As for snacks, you’ll want to make sure they won’t freeze in your pack, and that they provide plenty of energy for your hike. Several of the above snacks like dried fruit, trail mix, and jerky are all good choices, but here are a few more.

8.) Fig bars

Fig Newton cookies or fig bars from a brand like Nature’s Bakery are great options for hiking. They get a little stiffer as they get cold, but they don’t freeze solid and you’re able to eat them easily. They also warm quickly if you want to hold them in your hands for a minute or so.

9.) Crackers

Crackers don’t freeze well, so they’re easy to eat in cold weather. Saltines, Ritz crackers, or Wheat Thins are all good options for a winter hike, and provide some salt to replace what you’re losing when you sweat.

10.) Nuts & Seeds

Nuts like almonds, cashews, and peanuts or seeds like pumpkin or sunflower seeds don’t freeze easily and are simple to pop in your mouth for a hiking snack. Dried raisins or cranberries may freeze, but melt quickly once they’re in your mouth so those are easy to consume also.

You’ll want to skip tossing things like chewy granola bars and most energy bars into your pack if you’re on a cold hike, because they freeze and are very hard to bite into. To prevent your food from freezing you can keep it in an inner pocket of your jacket or shirt where your body heat will keep it warm.

11.) Tuna Packets

Pre-packaged tuna pouches are a great way to pack in some protein during your hike. They come in a variety of flavors and you can even buy packs that have crackers already included.

Best hiking snacks for energy

Snacks with protein are going to give you long-burning energy for your hike. Along with snacks like nuts & seeds, jerky, trail mix, and fig bars, here are a few other healthy hiking snacks for energy.

girl eating a perfect snack bar

12.) Protein/ Granola bars

This staple has been a healthy food fav for decades, and for a reason. There’s nothing like the crispy, crunchy mix of whole grains and dried fruit in healthy granola bars to keep you feeling fueled and fed for a day’s journey.

Of course, not all granola bars are created equally, and many of them add a heaping helping of — you guessed it — sugar, which might sweeten things in the meantime, but too much artificial sugar can lead to an unfun afternoon crash in a few hours.

We recommend looking for products with simple ingredients lists and a relatively low amount of added sugar, like KIND bars. Even the decadent, chocolate-dipped ones often have as few as five grams of sugar total, and their use of fresh, natural ingredients make it a treat you can feel good about! Clif bars, Perfect bars, Quest bars, and Luna bars are also a good choice.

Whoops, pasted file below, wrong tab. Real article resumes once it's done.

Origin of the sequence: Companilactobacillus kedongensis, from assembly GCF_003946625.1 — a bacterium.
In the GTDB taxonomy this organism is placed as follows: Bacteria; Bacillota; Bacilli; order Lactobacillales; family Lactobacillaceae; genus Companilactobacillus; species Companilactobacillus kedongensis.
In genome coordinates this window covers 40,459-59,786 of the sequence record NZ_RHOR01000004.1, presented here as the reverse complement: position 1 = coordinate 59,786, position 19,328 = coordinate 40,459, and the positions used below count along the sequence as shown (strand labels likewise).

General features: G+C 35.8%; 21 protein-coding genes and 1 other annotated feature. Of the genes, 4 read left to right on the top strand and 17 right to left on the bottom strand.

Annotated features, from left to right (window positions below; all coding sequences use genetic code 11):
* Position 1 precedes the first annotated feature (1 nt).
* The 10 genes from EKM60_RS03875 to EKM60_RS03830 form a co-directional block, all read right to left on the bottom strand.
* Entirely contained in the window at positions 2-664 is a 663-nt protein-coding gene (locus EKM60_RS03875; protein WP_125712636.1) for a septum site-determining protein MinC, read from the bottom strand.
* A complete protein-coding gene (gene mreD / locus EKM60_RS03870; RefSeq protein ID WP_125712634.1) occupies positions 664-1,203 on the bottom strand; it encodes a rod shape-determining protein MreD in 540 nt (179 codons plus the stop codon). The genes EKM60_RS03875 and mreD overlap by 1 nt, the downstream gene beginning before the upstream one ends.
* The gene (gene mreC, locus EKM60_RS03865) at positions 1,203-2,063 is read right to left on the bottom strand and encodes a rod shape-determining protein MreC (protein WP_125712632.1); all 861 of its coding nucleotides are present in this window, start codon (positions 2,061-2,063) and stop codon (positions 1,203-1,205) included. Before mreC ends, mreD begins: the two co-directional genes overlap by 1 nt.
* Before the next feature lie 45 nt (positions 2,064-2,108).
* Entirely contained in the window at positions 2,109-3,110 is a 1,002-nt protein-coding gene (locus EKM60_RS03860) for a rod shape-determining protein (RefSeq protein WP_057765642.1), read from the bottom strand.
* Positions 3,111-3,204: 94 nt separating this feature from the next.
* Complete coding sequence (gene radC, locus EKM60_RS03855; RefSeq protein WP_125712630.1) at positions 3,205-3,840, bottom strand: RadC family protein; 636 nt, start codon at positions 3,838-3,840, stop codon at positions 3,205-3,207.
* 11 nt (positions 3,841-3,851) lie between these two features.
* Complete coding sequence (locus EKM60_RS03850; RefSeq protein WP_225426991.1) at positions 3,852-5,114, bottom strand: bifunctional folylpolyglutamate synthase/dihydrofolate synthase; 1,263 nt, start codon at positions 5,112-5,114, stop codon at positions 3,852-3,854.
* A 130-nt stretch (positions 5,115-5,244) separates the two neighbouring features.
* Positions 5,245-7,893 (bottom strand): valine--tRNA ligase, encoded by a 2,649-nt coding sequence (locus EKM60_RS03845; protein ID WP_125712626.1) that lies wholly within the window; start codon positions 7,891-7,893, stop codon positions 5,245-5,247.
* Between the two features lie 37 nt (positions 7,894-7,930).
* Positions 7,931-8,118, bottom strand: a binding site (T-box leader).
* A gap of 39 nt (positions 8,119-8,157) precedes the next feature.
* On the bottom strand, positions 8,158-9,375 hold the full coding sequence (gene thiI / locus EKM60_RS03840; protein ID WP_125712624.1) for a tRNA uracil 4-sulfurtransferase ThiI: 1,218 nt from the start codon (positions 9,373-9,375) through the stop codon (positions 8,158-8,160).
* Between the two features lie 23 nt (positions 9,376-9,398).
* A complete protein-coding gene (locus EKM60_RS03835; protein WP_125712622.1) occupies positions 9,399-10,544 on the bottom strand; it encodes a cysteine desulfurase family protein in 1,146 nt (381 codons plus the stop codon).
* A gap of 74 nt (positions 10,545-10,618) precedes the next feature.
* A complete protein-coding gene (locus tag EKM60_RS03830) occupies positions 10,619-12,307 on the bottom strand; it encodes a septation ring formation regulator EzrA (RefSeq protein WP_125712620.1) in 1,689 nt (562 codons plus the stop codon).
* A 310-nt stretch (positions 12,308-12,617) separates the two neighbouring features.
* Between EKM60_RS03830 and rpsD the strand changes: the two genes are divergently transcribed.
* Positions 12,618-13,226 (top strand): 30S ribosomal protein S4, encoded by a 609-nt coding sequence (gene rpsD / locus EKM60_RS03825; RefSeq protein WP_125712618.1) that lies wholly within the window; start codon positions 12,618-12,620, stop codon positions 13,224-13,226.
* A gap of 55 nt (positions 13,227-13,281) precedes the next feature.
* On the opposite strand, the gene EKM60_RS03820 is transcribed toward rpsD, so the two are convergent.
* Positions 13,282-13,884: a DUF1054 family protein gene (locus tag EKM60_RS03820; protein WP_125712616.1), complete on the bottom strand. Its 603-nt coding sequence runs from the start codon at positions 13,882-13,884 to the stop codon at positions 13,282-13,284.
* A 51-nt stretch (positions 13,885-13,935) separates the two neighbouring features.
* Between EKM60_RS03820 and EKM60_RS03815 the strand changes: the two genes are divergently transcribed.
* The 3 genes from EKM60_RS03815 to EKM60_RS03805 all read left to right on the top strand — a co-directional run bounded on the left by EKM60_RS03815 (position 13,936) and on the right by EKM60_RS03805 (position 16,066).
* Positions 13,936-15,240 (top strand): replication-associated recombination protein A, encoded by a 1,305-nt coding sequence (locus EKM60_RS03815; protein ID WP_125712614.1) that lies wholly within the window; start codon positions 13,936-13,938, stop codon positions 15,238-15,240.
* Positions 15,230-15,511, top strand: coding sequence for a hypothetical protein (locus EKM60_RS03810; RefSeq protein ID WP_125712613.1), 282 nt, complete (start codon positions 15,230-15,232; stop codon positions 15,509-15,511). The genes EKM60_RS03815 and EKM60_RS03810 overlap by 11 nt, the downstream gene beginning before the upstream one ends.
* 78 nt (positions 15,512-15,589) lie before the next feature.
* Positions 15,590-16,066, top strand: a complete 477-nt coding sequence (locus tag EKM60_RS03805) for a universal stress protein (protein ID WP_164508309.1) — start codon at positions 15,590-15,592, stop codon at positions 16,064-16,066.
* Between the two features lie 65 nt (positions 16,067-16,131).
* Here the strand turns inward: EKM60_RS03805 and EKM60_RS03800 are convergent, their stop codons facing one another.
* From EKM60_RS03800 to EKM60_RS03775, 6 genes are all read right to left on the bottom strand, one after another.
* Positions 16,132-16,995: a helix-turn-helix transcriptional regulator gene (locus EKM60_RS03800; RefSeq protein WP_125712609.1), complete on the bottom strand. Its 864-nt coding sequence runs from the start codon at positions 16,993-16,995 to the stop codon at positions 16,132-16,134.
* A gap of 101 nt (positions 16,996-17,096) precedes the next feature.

There are a variety of options in more flavors than you can dream, so you’re sure to find one you like!

13.) Cheese

Admit it: although you rolled your eyes at the time, these days, you’d love to sample the string cheese that always had a place in your school lunchbox. There’s just something about it that’s so comforting and nostalgic… not to mention low-carb and high-protein. 

String cheese, Babybel, and small squares of packaged cheese are all full of protein and come prepackaged so you can just toss them in your pack and go. Pretty much any hard cheese should be fine to take along.

If it’s hot and you’re worried about keeping your cheese chilled, you can also look into these delicious packaged cheese crisps which are actually made of 100% cheese. They come in all sorts of delicious flavors, and all of them are carb-free and keto-friendly.

11.) Hiking Charcuterie

Hillshire Farms and other companies make individual charcuterie packs that include things like crackers, cheese, and meats like salami. Just check to see if you need to keep your snack pack cold.

Homemade hiking snacks

Although there are plenty of snacks to take hiking that have been carefully engineered for optimal health (and the price tag shows it!), fortunately there are also plenty of snacks that you can make yourself! The easiest hiking snack to make yourself is trail mix – just get a combination of nuts, seeds, dried fruit, and perhaps chocolate candies like M&Ms and combine in equal parts. You can also make your own snack packs, with cut-up cheese and salami, and crackers.

If you have some more time to prepare for your hike, you can also try making one of these homemade good hiking snacks. It’s a good idea to try any recipe out beforehand to make sure it comes out the way you want, before relying on it as a hiking snack.

15.) Peanut Butter Protein Cookies

Healthy hiking cookies? Yes, please!

16.) Oatmeal Chocolate Chip Protein Cookies

This is the last cookie recipe I’ll share, however if you Google protein cookie recipes, you’ll find a bunch and they all look delicious!

17.) Homemade Granola Bars

If you want to up your game and not just grab bars off the shelf – these look like a simple but tasty place to start.

18.) No-Bake Oatmeal Protein Energy Balls

Another delicious way to get some energy as you hike! There are tons of protein ball recipes online as well.

19.) Homemade Fruit Leather

Who said fruit roll-ups can’t be healthy?!

20.) Baked Kale Chips (4 ways)

Crispy, flavorful, healthy, and SO easy to make!

Healthy Hiking & Road Trip Snacks

We hope this list of easy, healthy snacks makes your upcoming hike that much more enjoyable (and that much more delicious). If you’re road-tripping, these snack ideas are also perfect for long travel days. No matter how you choose to adventure, having healthy, grab-and-go food is a must!

Snacks are just one part of a satisfying, nutritious journey, so if you’re looking for more information on feeding yourself on the road, check out the following RVshare posts:

Happy hiking and bon appétit!